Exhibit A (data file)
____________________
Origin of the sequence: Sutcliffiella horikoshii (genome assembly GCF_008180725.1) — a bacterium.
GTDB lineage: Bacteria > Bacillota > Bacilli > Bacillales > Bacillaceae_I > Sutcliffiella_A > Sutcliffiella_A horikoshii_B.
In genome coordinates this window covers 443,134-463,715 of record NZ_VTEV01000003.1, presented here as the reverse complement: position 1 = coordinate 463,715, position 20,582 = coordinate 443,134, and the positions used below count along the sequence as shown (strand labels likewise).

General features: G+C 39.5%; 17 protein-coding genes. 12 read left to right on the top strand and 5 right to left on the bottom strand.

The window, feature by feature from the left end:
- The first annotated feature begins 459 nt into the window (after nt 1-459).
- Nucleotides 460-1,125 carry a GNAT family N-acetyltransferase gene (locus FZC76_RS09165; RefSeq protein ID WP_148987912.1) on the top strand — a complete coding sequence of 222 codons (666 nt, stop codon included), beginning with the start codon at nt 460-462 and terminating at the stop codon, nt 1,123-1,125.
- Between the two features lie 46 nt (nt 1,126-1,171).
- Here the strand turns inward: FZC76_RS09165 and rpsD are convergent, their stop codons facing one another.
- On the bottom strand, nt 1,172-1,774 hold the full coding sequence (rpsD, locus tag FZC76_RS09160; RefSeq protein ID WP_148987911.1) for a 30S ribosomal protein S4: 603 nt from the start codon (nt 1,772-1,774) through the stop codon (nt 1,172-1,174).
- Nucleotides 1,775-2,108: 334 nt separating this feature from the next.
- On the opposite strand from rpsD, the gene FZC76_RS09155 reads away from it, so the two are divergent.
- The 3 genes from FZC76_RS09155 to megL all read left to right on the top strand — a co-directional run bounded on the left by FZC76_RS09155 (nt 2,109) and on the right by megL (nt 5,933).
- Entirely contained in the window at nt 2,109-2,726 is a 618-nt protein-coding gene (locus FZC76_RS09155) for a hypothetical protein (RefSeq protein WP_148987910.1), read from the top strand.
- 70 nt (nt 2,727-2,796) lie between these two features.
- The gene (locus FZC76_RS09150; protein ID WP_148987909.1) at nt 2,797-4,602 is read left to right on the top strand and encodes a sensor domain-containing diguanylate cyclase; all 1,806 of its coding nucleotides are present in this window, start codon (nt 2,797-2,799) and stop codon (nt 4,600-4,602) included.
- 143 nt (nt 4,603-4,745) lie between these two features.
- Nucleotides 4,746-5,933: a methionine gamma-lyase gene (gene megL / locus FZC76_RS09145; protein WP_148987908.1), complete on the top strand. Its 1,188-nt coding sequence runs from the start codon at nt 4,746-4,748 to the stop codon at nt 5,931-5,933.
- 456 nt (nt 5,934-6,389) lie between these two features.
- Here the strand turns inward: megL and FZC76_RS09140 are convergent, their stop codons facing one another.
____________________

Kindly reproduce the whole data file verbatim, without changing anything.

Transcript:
Origin of the sequence: Sutcliffiella horikoshii (genome assembly GCF_008180725.1) — a bacterium.
GTDB lineage: Bacteria > Bacillota > Bacilli > Bacillales > Bacillaceae_I > Sutcliffiella_A > Sutcliffiella_A horikoshii_B.
In genome coordinates this window covers 443,134-463,715 of record NZ_VTEV01000003.1, presented here as the reverse complement: position 1 = coordinate 463,715, position 20,582 = coordinate 443,134, and the positions used below count along the sequence as shown (strand labels likewise).

General features: G+C 39.5%; 17 protein-coding genes. 12 read left to right on the top strand and 5 right to left on the bottom strand.

The window, feature by feature from the left end:
- The first annotated feature begins 459 nt into the window (after nt 1-459).
- Nucleotides 460-1,125 carry a GNAT family N-acetyltransferase gene (locus FZC76_RS09165; RefSeq protein ID WP_148987912.1) on the top strand — a complete coding sequence of 222 codons (666 nt, stop codon included), beginning with the start codon at nt 460-462 and terminating at the stop codon, nt 1,123-1,125.
- Between the two features lie 46 nt (nt 1,126-1,171).
- Here the strand turns inward: FZC76_RS09165 and rpsD are convergent, their stop codons facing one another.
- On the bottom strand, nt 1,172-1,774 hold the full coding sequence (rpsD, locus tag FZC76_RS09160; RefSeq protein ID WP_148987911.1) for a 30S ribosomal protein S4: 603 nt from the start codon (nt 1,772-1,774) through the stop codon (nt 1,172-1,174).
- Nucleotides 1,775-2,108: 334 nt separating this feature from the next.
- On the opposite strand from rpsD, the gene FZC76_RS09155 reads away from it, so the two are divergent.
- The 3 genes from FZC76_RS09155 to megL all read left to right on the top strand — a co-directional run bounded on the left by FZC76_RS09155 (nt 2,109) and on the right by megL (nt 5,933).
- Entirely contained in the window at nt 2,109-2,726 is a 618-nt protein-coding gene (locus FZC76_RS09155) for a hypothetical protein (RefSeq protein WP_148987910.1), read from the top strand.
- 70 nt (nt 2,727-2,796) lie between these two features.
- The gene (locus FZC76_RS09150; protein ID WP_148987909.1) at nt 2,797-4,602 is read left to right on the top strand and encodes a sensor domain-containing diguanylate cyclase; all 1,806 of its coding nucleotides are present in this window, start codon (nt 2,797-2,799) and stop codon (nt 4,600-4,602) included.
- 143 nt (nt 4,603-4,745) lie between these two features.
- Nucleotides 4,746-5,933: a methionine gamma-lyase gene (gene megL / locus FZC76_RS09145; protein WP_148987908.1), complete on the top strand. Its 1,188-nt coding sequence runs from the start codon at nt 4,746-4,748 to the stop codon at nt 5,931-5,933.
- 456 nt (nt 5,934-6,389) lie between these two features.
- Here the strand turns inward: megL and FZC76_RS09140 are convergent, their stop codons facing one another.